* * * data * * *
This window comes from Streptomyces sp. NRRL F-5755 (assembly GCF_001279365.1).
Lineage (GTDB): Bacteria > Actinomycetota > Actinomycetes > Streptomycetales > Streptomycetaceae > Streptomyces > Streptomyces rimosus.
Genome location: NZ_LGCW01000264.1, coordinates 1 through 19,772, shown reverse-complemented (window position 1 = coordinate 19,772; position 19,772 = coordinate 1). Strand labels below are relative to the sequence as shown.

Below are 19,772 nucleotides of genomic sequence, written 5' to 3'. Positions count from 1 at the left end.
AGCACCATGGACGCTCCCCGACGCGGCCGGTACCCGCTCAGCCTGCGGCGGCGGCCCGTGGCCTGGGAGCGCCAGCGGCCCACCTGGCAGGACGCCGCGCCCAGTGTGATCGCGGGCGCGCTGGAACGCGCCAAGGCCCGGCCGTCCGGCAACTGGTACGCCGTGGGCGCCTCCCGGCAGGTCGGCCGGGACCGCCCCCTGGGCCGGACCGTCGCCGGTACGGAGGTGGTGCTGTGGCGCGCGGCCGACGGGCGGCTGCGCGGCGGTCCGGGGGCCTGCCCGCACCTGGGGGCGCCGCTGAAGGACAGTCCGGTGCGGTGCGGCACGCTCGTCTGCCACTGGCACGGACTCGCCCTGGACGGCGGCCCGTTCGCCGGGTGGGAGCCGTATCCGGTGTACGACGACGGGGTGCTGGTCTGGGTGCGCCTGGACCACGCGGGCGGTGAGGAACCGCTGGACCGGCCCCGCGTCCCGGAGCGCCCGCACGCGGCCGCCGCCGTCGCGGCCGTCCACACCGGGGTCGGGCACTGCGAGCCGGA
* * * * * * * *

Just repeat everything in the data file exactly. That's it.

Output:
This window comes from Streptomyces sp. NRRL F-5755 (assembly GCF_001279365.1).
Lineage (GTDB): Bacteria > Actinomycetota > Actinomycetes > Streptomycetales > Streptomycetaceae > Streptomyces > Streptomyces rimosus.
Genome location: NZ_LGCW01000264.1, coordinates 1 through 19,772, shown reverse-complemented (window position 1 = coordinate 19,772; position 19,772 = coordinate 1). Strand labels below are relative to the sequence as shown.

Below are 19,772 nucleotides of genomic sequence, written 5' to 3'. Positions count from 1 at the left end.
AGCACCATGGACGCTCCCCGACGCGGCCGGTACCCGCTCAGCCTGCGGCGGCGGCCCGTGGCCTGGGAGCGCCAGCGGCCCACCTGGCAGGACGCCGCGCCCAGTGTGATCGCGGGCGCGCTGGAACGCGCCAAGGCCCGGCCGTCCGGCAACTGGTACGCCGTGGGCGCCTCCCGGCAGGTCGGCCGGGACCGCCCCCTGGGCCGGACCGTCGCCGGTACGGAGGTGGTGCTGTGGCGCGCGGCCGACGGGCGGCTGCGCGGCGGTCCGGGGGCCTGCCCGCACCTGGGGGCGCCGCTGAAGGACAGTCCGGTGCGGTGCGGCACGCTCGTCTGCCACTGGCACGGACTCGCCCTGGACGGCGGCCCGTTCGCCGGGTGGGAGCCGTATCCGGTGTACGACGACGGGGTGCTGGTCTGGGTGCGCCTGGACCACGCGGGCGGTGAGGAACCGCTGGACCGGCCCCGCGTCCCGGAGCGCCCGCACGCGGCCGCCGCCGTCGCGGCCGTCCACACCGGGGTCGGGCACTGCGAGCCGGA